Snapshot April 2017

 

The daffodils are in full bloom in gardens and hedgerows everywhere here. The tulips I planted in September also reared their heads this week but for me, the real signs of Spring are the blossoms on our neighbour’s magnolia tree and the sound of birds making their nests in our hedge. It’s fun to watch them gather on the fence, then swoop down in a synchronised movement  for a bath and splash in the pond before retreating to the safety of the hedge. Much more fun that daytime tv…

Reading

A few weeks ago as part of the Top Ten Tuesday meme I posted a list of 10 books I was thinking of reading this Spring.  One of my choices is His Bloody Project by Graeme Macrae Burnet, a book I bought last year when it was shortlisted for the Booker Prize, but have only just opened.  It’s a historical thriller set in Scotland in 1869 that’s constructed in a way to make you think its actually a true crime story. Subtitled “Documents relating to the case of Roderick Macrae”, His Bloody Project is constructed from the memoir of a 17-year-old crofter charged with three brutal murders, together with witness statements, medical reports and an account of his trial. I wanted something that would keep me engrossed while I’m in hospital recovering from round 2 of surgery – but I also didnt want something too taxing. So far this is hitting the mark.

State of my personal library

One of my goals for 2017 is to enjoy the books I already own and to reign back on acquiring yet more. Three months into the year and I haven’t bought a single book. I’m making slow but steady progress on reading my own books even though March was a bit of a slow reading month. I read just three titles:

The Glorious Heresies by Lisa McInerney, winner of the Bailey’s Prize in 2016

Ancient Light by John Banville

The Chalk Pit by Elly Griffiths

The first two were part of the ReadingIreland2017 month hosted by 746books and  The Fluff is Raging.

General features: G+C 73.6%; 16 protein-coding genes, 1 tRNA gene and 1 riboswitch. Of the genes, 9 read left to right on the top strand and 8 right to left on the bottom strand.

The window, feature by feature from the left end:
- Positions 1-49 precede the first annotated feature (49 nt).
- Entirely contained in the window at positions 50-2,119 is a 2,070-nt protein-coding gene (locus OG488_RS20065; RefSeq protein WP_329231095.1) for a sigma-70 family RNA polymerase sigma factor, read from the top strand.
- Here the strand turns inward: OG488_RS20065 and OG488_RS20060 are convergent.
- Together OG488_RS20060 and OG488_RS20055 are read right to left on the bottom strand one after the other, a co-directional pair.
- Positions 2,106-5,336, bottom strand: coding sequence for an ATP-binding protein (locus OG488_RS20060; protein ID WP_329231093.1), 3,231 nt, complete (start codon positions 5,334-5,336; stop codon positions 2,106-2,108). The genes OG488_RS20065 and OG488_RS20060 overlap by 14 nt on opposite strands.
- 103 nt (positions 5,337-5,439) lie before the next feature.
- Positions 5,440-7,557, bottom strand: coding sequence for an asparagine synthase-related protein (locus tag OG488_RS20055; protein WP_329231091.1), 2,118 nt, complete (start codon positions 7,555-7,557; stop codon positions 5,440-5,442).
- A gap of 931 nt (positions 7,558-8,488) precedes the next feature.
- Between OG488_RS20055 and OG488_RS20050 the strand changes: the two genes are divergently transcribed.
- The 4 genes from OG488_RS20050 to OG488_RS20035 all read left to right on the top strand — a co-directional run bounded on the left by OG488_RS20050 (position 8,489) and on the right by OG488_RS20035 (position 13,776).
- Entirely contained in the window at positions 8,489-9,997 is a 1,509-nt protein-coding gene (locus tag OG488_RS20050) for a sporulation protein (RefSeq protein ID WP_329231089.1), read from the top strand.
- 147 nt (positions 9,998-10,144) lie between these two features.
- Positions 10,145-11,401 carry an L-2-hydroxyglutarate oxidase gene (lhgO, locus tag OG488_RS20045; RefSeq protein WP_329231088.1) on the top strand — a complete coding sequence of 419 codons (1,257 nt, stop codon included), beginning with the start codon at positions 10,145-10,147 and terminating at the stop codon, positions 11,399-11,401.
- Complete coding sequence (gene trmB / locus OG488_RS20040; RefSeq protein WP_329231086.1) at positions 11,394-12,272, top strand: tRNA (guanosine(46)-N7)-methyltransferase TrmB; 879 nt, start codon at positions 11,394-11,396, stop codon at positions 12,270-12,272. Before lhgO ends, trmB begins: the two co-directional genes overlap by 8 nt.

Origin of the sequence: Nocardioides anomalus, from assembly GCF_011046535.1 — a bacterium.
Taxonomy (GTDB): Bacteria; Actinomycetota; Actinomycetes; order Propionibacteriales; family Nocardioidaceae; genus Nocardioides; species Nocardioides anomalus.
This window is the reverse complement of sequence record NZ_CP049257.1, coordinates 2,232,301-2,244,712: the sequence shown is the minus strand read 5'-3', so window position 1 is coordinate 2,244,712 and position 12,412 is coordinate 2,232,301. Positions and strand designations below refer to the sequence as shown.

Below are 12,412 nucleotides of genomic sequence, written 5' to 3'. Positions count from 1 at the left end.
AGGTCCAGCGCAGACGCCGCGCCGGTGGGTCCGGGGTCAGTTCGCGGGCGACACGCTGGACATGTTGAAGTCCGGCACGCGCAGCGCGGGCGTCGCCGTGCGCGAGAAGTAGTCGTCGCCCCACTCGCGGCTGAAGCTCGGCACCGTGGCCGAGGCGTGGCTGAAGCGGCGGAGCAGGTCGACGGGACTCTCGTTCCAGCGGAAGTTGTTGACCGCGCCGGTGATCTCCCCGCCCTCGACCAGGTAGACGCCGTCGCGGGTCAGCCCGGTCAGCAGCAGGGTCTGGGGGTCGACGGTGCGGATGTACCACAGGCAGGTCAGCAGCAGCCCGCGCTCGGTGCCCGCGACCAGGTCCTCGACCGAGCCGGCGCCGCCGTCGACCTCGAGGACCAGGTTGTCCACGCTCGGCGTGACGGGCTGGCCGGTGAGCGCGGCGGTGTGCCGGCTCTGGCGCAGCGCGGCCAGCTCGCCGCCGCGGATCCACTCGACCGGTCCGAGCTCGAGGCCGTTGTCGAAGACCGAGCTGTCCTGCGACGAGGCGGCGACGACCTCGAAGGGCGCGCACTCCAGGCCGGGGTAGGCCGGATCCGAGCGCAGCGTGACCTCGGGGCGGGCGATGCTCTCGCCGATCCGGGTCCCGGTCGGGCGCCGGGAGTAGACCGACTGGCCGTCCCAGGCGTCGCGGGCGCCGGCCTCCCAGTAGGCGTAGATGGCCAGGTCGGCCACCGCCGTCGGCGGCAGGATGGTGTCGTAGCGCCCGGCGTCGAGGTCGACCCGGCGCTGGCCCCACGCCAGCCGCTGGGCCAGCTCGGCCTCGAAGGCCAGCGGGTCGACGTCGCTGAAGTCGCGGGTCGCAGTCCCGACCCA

I got part of the way through The Little Theatre by the Sea  by Rosanna Ley which is the book selected for the launch of Trip Fiction’s Book Club. While I enjoyed the descriptions of the two locations  -Sardinia and West Dorset – I was less enamoured with the main character, a newly qualified interior designer, and found the narrative style rather laboured. A few years ago I would have persevered right to the end even if it wasn’t an enjoyable experience but now I’m over the guilt feelings associated with abandoning a book. Why spend time on something that doesn’t light my fire when I have so many other potentially more interesting books awaiting me???

Wishing for…

My wishlist in Goodreads continues to grow as a result of recent announcements about short/longlists for various literary prizes.  The  Man Booker International Prize alone has 13 books that I haven’t read; then there’s the 2017 ABIA Australian Book Industry Awards Longlist plus the 2017 PEN America Literary Awards and the shortlist for the Dylan Thomas International Prize  announced within the last few days. I’m going to have to be careful otherwise all that TBR is going to get out of control….

On the reading horizon…

I have an advance copy of Hell’s Gate by Laurent Gaudé to read before publication date on April 11. It’s a story of a taxi driver and his wife who are consumed by grief when their only son is killed in the crossfire of a gangland shoot-out in Naples. And then it’s back to my Booker project via The God of Small Things  by Arundhati Roy, her debut novel about  the childhood experiences of fraternal twins in Kerala whose lives are changed when their young cousin arrives.

And that’s as far ahead as I feel like planning right now…

About BookerTalk

What do you need to know about me? 1. I'm from Wales which is one of the countries in the UK and must never be confused with England. 2. My life has always revolved around the written and spoken word. I worked as a journalist for nine years then in international corporate communications 3. My tastes in books are eclectic. I love realism and hate science fiction and science fantasy. 4. I am trying to broaden my reading horizons geographically by reading more books in translation